The problem when using the linear motion model having the above described formula is how to minimize the number of motion coefficients c_{i} which are sent to the decoder, preserving at the same time as low measure of prediction error E_{n} (x,y) as possible. This process is performed in the encoder by the motion field coding block 3, see FIG. 1. It is performed after computationally very complex motion field estimation which is accomplished by the block 2. It is therefore crucial that motion field coding is computationally simple so that it does not impose additional burden on the encoder.

The total number of motion coefficients which needs to be sent to the decoder depends both on number of segments in the image and number of motion coefficients per segment. Therefore, there is at least two ways to reduce the total number of motion coefficients.

The first way is to reduce the number of segments by combining (merging) together those segments which can be predicted with a common motion vector field without causing a large increase of prediction error. The number of segments in the frame can be reduced because very often the adjacent, i.e. neighbouring, segments can be predicted well with the same set of motion coefficients. Process of combining such segments is called motion assisted merging.

The second way is to select for each segment a motion model which allows achieving satisfactorily low prediction error with as few coefficients as possible. Since the amount and the complexity of the motion varies between frames and between segments it is not efficient to use always all N+M motion coefficients per segment. It is necessary to find out for every segment what is the minimum number of motion coefficients which allows to achieve satisfactorily low prediction error. The process of such adaptive selection of coefficients is called motion coefficient removal.

FIG. 3 shows a frame divided into segments. The prior art techniques for motion coefficient coding include several techniques for motion assisted merging. After motion vectors of all the segments have been estimated, the motion assisted merging is performed. It is done by considering every pair of adjacent segments S_{i} and S_{j} with their respective motion coefficients c_{i} and c_{j}. Area of combined segments S_{i} and S_{j} is denoted S_{ij}. If the area S_{ij} can be predicted with one set of motion coefficients c_{ij} without causing excessive increase of prediction error over the error resulting from separate predictions of S_{i} and S_{j}, then S_{i} and S_{j} are merged. The methods for motion assisted merging differ essentially in the way of finding a single set of motion coefficients c_{ij} which allow a good prediction of segments combined together.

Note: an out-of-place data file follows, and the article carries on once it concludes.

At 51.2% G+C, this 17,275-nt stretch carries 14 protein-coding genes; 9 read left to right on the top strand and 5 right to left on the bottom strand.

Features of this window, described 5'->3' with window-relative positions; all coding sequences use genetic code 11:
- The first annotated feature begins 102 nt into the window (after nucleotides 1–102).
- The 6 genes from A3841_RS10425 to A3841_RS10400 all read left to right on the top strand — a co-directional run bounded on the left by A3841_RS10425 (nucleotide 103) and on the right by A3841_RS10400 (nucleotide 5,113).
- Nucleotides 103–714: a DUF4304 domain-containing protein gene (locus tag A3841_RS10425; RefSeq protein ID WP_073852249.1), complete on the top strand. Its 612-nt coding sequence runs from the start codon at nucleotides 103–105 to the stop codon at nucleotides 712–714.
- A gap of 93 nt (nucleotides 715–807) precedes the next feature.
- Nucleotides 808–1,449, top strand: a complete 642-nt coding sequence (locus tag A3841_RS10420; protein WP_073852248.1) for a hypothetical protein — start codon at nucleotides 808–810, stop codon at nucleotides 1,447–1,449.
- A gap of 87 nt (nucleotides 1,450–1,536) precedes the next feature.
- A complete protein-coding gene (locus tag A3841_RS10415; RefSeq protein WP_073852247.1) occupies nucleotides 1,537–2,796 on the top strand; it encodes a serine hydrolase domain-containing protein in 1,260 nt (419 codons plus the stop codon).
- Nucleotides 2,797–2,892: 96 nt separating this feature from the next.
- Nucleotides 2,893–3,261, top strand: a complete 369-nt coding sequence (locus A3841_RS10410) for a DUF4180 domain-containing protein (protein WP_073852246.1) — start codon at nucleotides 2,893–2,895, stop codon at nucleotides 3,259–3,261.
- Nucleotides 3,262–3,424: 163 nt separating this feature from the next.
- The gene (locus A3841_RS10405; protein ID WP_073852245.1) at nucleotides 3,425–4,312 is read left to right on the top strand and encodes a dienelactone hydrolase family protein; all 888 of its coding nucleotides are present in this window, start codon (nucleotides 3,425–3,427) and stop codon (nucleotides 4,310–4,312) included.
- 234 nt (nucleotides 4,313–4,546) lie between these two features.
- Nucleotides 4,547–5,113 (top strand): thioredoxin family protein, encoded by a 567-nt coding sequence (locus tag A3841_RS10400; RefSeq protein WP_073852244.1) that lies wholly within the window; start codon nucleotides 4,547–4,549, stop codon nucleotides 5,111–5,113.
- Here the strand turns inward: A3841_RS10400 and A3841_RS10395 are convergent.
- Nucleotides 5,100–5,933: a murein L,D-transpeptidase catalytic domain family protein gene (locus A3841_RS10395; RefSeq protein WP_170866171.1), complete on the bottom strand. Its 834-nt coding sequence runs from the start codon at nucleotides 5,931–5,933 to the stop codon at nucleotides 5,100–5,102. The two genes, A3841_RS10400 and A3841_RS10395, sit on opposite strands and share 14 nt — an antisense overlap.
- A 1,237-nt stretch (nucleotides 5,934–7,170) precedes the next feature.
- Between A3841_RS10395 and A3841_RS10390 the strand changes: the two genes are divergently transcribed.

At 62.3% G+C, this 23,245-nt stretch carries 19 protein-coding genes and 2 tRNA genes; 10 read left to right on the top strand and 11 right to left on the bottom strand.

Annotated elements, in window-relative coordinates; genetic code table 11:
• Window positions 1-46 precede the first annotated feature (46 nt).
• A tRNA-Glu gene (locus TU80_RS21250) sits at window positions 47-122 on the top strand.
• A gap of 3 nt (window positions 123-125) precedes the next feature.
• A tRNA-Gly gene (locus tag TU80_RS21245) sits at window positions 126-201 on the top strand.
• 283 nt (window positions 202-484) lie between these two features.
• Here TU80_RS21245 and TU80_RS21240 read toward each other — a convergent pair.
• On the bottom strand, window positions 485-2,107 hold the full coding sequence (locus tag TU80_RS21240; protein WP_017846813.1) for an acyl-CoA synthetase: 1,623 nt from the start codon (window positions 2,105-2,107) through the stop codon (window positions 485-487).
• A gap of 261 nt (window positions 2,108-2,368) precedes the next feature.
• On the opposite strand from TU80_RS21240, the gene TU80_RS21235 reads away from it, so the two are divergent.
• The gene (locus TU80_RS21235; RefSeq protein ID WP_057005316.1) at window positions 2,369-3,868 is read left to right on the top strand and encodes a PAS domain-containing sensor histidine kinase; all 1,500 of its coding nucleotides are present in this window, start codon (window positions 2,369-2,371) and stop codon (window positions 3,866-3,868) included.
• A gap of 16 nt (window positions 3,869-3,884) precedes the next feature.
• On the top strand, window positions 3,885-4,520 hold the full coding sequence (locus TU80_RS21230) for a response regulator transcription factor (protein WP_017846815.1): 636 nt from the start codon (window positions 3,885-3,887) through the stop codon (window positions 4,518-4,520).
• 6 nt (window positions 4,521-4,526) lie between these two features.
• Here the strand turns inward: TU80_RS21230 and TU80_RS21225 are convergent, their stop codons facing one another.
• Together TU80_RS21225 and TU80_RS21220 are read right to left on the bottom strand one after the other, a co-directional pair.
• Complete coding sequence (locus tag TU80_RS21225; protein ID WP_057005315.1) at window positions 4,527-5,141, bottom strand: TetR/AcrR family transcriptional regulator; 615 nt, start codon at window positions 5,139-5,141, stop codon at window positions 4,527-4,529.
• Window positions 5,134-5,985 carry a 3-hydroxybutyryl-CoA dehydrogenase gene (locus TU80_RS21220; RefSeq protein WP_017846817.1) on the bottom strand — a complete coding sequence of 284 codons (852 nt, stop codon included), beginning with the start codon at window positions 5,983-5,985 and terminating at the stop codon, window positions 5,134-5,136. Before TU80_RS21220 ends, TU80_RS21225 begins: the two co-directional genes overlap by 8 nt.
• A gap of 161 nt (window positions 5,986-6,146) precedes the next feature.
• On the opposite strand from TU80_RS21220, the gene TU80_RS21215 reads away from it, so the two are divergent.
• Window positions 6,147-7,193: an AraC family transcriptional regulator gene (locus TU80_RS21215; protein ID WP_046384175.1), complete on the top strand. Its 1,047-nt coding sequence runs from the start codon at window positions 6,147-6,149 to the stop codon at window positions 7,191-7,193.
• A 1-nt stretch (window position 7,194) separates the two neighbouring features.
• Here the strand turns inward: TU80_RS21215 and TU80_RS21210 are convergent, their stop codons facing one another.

One method is known as merging by exhaustive motion estimation. This method estimates "from scratch" a new set of motion parameters c_{ij} for every pair of adjacent segments S_{i} and S_{j}. If the prediction error for S_{ij} is not excessively increased then the segments S_{i} and S_{j} are merged. Although this method can very well select the segments which can be merged it is not feasible for implementation because it would increase the complexity of the encoder typically by several orders of magnitude.

Another method is known as merging by motion field extension. This method tests whether area of S_{ij} can be predicted using either motion parameters c_{i} or c_{j} without an excessive increase of the prediction error. This method is characterised by very low computational complexity because it does not require any new motion estimation. However, it fails to merge segments very often because motion compensation with coefficients calculated for one segment very rarely predicts well also the adjacent segments.

Still another method is known as merging by motion field fitting. In this method the motion coefficients c_{ij} are calculated by the method of approximation. This is done by evaluating few motion vectors in each of the segments. Some motion vectors in segments S_{i} and S_{j} are depicted in FIG. 4. The motion field for the segment S_{ij} is done by fitting a common motion vector field through these vectors using some known fitting method. The disadvantage of the method is that motion field obtained by fitting is not precise enough and often leads to unacceptable increase of prediction error.

Methods for performing motion estimation with different models and selecting the most suitable one are proposed in the documents H. Nicolas and C. Labit, "Region-based motion estimation using deterministic relaxation schemes for image sequence coding," Proc. 1994 International Conference on Acoustics, Speech and Signal Processing, pp. III265-268 and P. Cicconi and H. Nicolas, "Efficient region-based motion estimation and symmetry oriented segmentation for image sequence coding," IEEE Tran. on Circuits and Systems for Video Technology, Vol. 4, No. 3, June 1994, pp. 357-364. The methods try to adapt the motion model depending on complexity of the motion by performing motion estimation with different models and selecting the most suitable one. The main disadvantage of these methods is their high computational complexity and low amount of different motion field models which can be tested in practice.

None of afore described methods alone solves the problem how to minimize the number of motion coefficients c_{i} which are sent to the decoder, preserving at the same time as low measure of prediction error E_{n} (x,y) as possible.

An objective of the present invention is to create a motion field coder which reduces the amount of motion field vector information produced by some known motion estimator by large factor without causing large increase of prediction error. The complexity of the motion field coder should be low for allowing practical implementation on available signal processors or general purpose microprocessors.

In accordance with the invention, the motion field coder includes three main blocks.